Tortious Interference with a Prospective Economic Relationship Explained
When an individual or entity intentionally obstructs, harms, or disrupts another business or contractual relationship, they are said to have committed tortious interference. The responsible party can be held liable for damages incurred to the other person due to the harm caused to their business relationship.
When two parties enter into a business relationship, they are entitled to having each party perform their roles without interference from third parties. This statement is the underlying principle in the Restatement (Second) of Tort Law Section 766.
Arizona tort law gives six elements that the aggrieved party (plaintiff) needs to prove in court that the defendant committed tortious interference. These elements include:
- An economic relationship existed between the plaintiff and the third party
- The defendant’s awareness of the economic relationship
- The defendant’s intentional interference led to the plaintiff’s inability to benefit from the business relationship
- The lack of privilege for the defendant to cause the third party to go against their economic relationship
- Clear evidence of the damages caused by the plaintiff
- Other adverse effects resulted from the defendant’s interference or harm to the plaintiff.
While tort law recognizes that businesses and individuals are free to compete, There are certain situations where tortious interference occurs. For instance, when a person’s actions create an unlawful, blameworthy, and illegitimate competition.
Let us discuss these instances and look at what a tortious interference claim entails and how to differentiate it from legitimate competition.
Actions that Lead to Tortious Interference
Tortious, under civil law, means an action that causes harm to someone. Interference means to intrude or meddle with something or someone without invitation. Hence, tortious interference is a common law doctrine where an uninvited person wrongfully intrudes on another person’s economic relationship and causes harm.
Other commonly used terms include malicious interference, wrongful interference, and intentional interference. The following actions qualify as a tortious interference that can lead to a lawsuit:
- Unethical behavior
- Abusive litigation
- Unlawful dealings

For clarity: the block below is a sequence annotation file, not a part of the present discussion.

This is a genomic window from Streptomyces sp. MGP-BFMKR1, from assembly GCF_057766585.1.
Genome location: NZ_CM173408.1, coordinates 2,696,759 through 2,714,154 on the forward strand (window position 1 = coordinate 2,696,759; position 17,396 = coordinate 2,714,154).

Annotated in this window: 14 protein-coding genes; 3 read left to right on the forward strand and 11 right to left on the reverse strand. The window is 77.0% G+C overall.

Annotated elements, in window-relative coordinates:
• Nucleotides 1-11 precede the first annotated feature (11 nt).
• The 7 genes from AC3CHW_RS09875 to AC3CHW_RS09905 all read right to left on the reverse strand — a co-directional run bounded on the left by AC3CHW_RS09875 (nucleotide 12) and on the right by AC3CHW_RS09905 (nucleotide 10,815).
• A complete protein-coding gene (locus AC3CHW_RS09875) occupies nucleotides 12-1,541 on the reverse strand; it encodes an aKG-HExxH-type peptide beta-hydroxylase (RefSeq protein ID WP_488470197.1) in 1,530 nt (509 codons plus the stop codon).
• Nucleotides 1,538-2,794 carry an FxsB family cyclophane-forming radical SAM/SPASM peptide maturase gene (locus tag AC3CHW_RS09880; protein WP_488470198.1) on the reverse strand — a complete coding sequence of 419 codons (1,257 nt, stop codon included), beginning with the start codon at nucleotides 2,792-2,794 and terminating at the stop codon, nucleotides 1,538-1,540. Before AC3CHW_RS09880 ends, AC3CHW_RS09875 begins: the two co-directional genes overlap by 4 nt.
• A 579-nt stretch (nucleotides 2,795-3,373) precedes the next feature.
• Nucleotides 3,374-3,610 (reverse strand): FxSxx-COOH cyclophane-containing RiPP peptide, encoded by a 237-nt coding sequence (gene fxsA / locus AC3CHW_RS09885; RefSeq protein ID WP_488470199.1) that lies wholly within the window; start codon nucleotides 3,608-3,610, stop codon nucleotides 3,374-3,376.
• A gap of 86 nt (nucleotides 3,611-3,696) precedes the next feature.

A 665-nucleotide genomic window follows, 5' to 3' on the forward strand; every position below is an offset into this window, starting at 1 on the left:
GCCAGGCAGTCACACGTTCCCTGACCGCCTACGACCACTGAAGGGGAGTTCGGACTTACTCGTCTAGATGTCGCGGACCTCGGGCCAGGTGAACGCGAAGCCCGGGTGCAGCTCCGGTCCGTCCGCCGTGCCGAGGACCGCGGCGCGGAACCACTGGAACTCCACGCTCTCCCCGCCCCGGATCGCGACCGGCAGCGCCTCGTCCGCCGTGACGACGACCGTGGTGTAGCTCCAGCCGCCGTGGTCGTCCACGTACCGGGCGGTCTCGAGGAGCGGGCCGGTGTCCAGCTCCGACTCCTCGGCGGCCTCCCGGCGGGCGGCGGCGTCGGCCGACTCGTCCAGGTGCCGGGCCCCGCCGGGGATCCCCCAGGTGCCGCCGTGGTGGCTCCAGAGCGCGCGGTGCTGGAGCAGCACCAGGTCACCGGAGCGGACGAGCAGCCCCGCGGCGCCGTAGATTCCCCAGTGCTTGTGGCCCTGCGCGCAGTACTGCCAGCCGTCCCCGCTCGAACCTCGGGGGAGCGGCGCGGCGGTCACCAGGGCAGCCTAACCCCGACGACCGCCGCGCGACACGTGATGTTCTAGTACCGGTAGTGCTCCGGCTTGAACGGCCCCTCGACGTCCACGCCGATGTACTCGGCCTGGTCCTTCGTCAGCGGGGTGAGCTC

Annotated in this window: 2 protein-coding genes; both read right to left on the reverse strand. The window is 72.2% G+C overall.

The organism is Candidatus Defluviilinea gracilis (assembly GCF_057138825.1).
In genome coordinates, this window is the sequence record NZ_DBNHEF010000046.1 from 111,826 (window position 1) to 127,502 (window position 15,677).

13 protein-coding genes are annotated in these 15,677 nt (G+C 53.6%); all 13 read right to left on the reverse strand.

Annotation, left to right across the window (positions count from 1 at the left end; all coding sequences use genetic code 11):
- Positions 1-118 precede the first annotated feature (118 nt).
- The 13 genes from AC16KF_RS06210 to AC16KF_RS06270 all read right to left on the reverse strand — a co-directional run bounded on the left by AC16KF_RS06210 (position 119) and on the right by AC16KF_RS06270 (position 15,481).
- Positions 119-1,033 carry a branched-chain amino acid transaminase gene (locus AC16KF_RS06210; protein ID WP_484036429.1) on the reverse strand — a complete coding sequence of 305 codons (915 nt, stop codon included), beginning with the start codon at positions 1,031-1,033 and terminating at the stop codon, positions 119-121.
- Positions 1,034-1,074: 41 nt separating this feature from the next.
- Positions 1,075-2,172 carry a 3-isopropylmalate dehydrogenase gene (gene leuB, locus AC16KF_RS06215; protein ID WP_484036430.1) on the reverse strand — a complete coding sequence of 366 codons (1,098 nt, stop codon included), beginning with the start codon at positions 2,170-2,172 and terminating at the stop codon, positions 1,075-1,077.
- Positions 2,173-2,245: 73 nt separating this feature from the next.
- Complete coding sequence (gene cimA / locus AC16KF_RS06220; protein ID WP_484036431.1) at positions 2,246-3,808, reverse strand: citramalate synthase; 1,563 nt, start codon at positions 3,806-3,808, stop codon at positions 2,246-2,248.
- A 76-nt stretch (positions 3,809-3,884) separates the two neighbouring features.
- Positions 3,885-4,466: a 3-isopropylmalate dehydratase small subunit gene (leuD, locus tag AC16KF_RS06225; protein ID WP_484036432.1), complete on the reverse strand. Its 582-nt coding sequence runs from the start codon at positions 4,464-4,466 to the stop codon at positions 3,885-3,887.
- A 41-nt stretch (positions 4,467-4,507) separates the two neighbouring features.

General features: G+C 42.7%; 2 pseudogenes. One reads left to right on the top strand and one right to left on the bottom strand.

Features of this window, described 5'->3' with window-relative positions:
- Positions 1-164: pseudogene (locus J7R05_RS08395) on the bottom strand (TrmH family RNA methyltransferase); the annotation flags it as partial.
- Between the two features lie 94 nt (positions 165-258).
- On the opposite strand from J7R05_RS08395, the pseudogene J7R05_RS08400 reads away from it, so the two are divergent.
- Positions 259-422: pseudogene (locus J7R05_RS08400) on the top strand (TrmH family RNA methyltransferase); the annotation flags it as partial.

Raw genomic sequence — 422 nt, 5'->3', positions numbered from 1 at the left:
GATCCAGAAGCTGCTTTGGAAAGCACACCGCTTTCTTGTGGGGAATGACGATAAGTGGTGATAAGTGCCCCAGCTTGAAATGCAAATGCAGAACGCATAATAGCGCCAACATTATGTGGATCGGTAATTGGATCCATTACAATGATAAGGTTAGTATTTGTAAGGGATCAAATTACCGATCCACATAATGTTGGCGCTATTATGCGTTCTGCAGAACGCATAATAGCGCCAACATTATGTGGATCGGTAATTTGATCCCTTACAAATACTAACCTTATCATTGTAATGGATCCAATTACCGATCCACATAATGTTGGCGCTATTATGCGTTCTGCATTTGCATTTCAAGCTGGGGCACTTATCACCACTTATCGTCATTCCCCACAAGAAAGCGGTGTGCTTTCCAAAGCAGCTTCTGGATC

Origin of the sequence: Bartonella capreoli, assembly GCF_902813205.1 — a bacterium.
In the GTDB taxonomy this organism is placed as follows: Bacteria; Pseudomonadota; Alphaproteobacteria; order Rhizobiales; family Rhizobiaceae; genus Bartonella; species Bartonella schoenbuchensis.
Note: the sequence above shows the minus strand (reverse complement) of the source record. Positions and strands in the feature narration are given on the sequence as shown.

Tortious interference is not easy to prove against a competitor without the services of experienced business attorneys who understand the Tort Law. The attorneys at The Sorenson Firm have the resources and expertise to prove that a competitor can aim to restrain trade and not seek to compete with a plaintiff legitimately.
Tortious Interference Claims
Tortious interference with a prospective economic relationship can be committed under negligence or intentionally. If the claim is based on an intentional act, the plaintiff must prove the defendant acted with malice and had the desire to cause harm.
Additionally, if the claim is based on negligence, the plaintiff must also prove the defendant had a duty of care that they failed to execute, resulting in loss of economic advantage.
The plaintiff can be the person forced to breach the agreement or who lost the economic advantage after the other party breached the agreement. Tort Law allows both victims to pursue the person who interfered with their relationship (defendant).
During the hearing, the plaintiff must demonstrate that a legal business relationship or transaction existed and the economic advantage they could have achieved if there had been no interference.
The defendant in a tortious interference lawsuit can present privileged defenses, allowed by the Tort Law, such as:
- Their action was in good faith and reasonable
- They had a significant business interest to protect
- They did not use improper and deceptive action as alleged by the plaintiff
- They perceived that their interest was being harmed and had to take protective measures
If the defendant can show the court that they applied rational and acceptable business judgment, the judge or jury may be reluctant to interfere with reasonable business decisions.
The Sorenson Law Firm understands this position well, and we can efficiently represent you in court— whether as a plaintiff or defendant. In our first consultation, we can tell you the chances you have of succeeding in getting a fair judgment.
Difference between Tortious Interference and Legitimate Competition
When the court receives a tortious interference suit, they will first ensure they differentiate the allegations between legitimate and free competition from wrongful and malicious interference. Tort Law allows businesses to compete and lawfully fight for the same business.
Nonetheless, if a party acts in bad faith by defaming or disparaging a product or service, violates antitrust laws, or uses unfair competitive means, the aggrieved party can take legal action.
But, if the party uses aggressive but legal competitive strategies, discontinues a product or service without malice, or positions a competitor’s product as inferior without intentionally causing harm, then a tortious interference claim may be unsuccessful and labeled as legitimate competition.
Work with The Sorenson Law Firm
The Sorenson Law Firm is a reputable legal organization with a wealth of experience handling business litigation and tortious interference cases. Whether you were coerced or forced to breach an economic relationship agreement or suffered harm from a breach of a business relationship, we will assist you in recovering damages and receiving a fair judgment. Book a free consultation today.